Parenting a Child That Has Been Sexually Abused
Children adopted from foster care or internationally are at risk for having been sexually abused prior to adoption. Adoptive parents may or may not know of this abuse. How can adoptive parents help their child heal from sexual abuse? Host Dawn Davenport, Executive Director of Creating a Family, the national infertility & adoption education and support nonprofit, interviews Dr Eliana Gil, a therapist at Gil Institute for Trauma Recovery and Education in Fairfax, VA. who has worked in the field of child abuse prevention and treatment for over 40 years.
- The definition of sexual abuse.
- Does it matter the age of the abuser? Is it abuse if another child is the abuser?
- Brief refresher on typical psycho-sexual development in children without abuse and how sexual abuse can alter this.
- What factors often contribute to a child’s vulnerability to the risk of sexual abuse?
- Parents often don’t know prior to adoption that the child has experienced sexual abuse. What behaviors might indicate that a child has been abused sexually?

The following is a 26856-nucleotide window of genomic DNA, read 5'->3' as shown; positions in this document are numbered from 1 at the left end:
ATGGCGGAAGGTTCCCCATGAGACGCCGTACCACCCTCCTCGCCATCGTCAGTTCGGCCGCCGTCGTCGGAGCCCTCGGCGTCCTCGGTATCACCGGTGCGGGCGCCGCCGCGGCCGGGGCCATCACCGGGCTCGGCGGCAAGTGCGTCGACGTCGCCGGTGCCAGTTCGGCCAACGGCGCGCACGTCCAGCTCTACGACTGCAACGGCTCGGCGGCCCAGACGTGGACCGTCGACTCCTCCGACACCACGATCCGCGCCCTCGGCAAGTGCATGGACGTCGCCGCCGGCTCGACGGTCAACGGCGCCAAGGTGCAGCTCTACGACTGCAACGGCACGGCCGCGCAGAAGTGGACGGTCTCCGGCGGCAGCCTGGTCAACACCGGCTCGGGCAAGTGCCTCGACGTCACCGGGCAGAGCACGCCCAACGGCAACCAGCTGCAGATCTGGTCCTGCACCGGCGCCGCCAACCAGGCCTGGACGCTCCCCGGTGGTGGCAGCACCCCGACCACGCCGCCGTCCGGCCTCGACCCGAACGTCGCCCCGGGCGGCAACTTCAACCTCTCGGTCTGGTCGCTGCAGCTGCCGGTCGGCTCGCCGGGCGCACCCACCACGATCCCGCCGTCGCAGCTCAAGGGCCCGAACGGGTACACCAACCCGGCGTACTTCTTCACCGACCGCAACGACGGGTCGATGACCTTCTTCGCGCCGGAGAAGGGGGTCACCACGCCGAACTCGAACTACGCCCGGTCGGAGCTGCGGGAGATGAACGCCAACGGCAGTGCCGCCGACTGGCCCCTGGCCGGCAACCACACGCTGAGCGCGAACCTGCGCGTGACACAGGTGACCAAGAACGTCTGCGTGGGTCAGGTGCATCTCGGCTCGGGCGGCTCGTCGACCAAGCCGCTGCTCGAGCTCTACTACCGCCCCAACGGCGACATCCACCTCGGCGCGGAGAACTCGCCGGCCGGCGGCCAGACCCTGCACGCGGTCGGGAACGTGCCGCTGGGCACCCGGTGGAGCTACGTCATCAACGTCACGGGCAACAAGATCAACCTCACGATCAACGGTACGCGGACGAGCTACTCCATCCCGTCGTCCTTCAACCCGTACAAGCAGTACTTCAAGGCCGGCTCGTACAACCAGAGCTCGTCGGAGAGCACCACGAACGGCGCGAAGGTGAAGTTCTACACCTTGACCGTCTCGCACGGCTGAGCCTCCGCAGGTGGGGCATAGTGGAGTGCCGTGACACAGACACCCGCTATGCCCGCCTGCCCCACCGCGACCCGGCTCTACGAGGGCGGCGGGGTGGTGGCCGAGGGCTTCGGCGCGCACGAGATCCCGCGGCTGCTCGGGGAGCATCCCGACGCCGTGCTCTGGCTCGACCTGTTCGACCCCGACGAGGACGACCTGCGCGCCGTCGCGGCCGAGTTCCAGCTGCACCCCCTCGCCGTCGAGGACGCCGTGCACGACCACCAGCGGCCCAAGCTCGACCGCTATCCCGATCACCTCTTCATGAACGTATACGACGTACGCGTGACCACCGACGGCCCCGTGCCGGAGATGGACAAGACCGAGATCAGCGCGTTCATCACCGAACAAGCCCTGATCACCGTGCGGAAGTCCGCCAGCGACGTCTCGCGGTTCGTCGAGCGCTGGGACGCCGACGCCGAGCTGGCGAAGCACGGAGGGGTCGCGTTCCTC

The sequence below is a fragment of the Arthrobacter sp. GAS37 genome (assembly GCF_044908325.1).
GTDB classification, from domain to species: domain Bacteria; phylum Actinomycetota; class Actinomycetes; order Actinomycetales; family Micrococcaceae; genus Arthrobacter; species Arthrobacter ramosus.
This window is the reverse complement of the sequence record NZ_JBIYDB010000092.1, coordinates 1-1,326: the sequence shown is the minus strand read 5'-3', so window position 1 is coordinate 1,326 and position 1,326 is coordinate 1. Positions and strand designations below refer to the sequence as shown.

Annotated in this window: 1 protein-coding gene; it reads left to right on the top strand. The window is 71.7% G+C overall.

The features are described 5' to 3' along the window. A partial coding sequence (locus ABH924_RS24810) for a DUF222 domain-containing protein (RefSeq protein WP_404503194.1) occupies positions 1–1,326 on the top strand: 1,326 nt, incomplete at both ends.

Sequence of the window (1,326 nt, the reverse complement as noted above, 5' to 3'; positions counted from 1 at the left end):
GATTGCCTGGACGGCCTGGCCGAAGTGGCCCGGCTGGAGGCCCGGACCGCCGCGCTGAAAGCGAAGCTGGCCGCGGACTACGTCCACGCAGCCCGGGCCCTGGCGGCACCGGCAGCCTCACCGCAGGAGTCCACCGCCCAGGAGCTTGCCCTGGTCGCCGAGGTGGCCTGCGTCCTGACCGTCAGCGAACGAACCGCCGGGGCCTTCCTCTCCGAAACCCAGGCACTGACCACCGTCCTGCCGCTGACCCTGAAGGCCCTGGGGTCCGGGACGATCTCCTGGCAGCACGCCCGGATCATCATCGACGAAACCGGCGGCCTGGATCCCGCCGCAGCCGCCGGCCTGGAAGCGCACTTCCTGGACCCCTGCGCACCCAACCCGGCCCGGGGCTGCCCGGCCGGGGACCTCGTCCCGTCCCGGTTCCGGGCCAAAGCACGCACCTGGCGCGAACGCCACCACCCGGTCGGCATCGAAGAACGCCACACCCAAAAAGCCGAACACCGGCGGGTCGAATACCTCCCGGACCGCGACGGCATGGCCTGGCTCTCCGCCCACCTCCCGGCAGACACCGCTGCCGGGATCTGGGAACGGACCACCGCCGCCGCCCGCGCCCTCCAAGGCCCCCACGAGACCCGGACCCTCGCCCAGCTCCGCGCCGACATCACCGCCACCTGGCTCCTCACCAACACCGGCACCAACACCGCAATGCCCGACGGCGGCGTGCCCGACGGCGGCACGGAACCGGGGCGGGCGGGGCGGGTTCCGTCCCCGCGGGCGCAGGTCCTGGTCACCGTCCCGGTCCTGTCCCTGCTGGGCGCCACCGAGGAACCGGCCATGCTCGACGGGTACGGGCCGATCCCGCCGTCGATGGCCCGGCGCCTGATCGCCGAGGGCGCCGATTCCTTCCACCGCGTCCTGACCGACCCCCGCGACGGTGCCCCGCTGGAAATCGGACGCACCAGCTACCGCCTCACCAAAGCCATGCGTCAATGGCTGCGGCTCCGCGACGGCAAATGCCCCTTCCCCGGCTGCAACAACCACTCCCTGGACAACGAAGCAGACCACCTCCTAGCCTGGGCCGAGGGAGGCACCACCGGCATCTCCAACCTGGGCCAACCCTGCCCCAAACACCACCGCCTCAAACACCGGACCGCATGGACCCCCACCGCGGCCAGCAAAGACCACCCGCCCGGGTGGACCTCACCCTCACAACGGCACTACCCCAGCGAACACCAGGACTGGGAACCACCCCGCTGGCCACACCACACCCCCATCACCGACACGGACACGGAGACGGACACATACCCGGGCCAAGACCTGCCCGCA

- How does the impact of the abuse differ on the child depending on their relationship to the abuser?
- How should a parent respond if a child discloses sexual abuse?
- Are children who are sexually abused at greater risk for abuse in the future, even if they have been removed from the abusive environment?
- The common belief is that abused children grow up to be abusers. Is there research to support this?
- How can parents help children heal from sexual abuse?
- What are protective factors in children or families that make recovery more likely?
- What community resources and clinical supports should a family seek when parenting a child who has a history of sexual abuse?
- Identify practical tools and talking points to assist a child in the re-learning of healthy boundaries and expressions of healthy affection.
- What safeguards should a family have in place when accepting placement of a child who may have been sexually abused?
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